This is the most commonly used way to enhance the clarity of diamonds that have severe internal inclusions, such as dark crystals, that don’t reach the surface of the diamond. These inclusions most often appear as black. To treat the diamond, a microscopic hole is burned with a laser beam from the surface of the diamond, straight to the black inclusion inside the diamond. The tunnel created by the drill is meant to reach the internal inclusions in the shortest route while also staying as unnoticeable as possible.
Once a passageway has been created by the drill, the diamond is then either deep boiled to remove the black material from the inclusion, or an acidic chemical is introduced to dissolve and bleach the inclusion. The most common chemicals used are hydrofluoric acid and sulfuric acid. Once it has been boiled or bleached, the tunnel left behind by the drill may or may not be filled with a glass-like crystal.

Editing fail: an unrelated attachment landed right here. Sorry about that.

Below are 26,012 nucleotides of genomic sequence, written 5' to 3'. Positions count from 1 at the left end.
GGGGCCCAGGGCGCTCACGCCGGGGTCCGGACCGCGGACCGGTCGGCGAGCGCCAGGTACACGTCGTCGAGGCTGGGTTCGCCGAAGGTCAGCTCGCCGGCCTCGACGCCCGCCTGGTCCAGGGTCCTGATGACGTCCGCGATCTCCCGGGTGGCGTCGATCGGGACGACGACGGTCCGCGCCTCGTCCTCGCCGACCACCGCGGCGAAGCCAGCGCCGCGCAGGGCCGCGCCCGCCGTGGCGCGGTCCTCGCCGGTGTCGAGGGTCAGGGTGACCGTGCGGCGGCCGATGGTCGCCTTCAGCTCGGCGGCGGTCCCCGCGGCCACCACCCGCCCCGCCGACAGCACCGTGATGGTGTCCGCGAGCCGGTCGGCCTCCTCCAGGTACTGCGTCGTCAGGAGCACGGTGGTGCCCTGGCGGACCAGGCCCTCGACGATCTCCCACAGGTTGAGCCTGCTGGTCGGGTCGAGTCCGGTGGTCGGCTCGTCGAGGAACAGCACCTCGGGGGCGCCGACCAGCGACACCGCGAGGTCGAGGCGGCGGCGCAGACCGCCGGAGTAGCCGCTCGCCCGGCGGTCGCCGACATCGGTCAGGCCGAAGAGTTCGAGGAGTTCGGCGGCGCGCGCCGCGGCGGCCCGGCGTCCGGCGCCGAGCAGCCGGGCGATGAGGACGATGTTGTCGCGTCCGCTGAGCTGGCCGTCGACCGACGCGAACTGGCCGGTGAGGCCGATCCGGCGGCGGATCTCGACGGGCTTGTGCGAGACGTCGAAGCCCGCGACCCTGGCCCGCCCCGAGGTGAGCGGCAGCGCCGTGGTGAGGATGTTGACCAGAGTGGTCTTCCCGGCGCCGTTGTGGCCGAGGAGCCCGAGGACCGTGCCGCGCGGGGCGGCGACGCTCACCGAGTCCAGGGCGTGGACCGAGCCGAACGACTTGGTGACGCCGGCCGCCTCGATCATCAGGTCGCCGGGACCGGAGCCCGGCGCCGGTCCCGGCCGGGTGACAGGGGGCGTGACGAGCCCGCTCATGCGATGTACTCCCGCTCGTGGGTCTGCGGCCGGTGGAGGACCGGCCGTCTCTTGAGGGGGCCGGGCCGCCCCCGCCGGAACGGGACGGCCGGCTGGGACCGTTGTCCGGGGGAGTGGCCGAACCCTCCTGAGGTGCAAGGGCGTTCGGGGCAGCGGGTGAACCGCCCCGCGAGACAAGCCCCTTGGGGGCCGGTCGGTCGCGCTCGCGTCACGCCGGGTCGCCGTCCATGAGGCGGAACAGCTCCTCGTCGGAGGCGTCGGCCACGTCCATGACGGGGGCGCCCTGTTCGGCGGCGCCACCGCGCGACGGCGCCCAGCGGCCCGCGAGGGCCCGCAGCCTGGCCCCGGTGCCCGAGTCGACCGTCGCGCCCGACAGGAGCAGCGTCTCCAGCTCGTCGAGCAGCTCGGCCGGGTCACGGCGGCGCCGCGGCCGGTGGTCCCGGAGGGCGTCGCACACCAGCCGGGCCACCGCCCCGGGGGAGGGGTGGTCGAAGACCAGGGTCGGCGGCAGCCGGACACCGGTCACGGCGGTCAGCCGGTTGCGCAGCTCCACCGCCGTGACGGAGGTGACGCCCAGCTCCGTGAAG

In general, laser drilling does not weaken the structural integrity of the diamond to a serious extent. When proper drilling techniques are used, the only observable sign is a microscopic tunnel from the now empty inclusion to the surface. However, there is the chance they can fill again with debris over time if they aren’t filled with another material.
Some special techniques of laser drilling have emerged that leave planes or worm-like tunnels instead of a straight tunnel. These types of treatments are more unscrupulous as the channels are purposely made to resemble more natural imperfections instead of man-made ones from a treatment process.
This process involves filling the inclusion cavity with a microscopic amount of glass or liquid glass-like filler material, like silicone, into surface-reaching scratches and cracks. These types of surface-reaching cavities or feather inclusions can be removed through polishing, but it often leads to significant carat weight loss.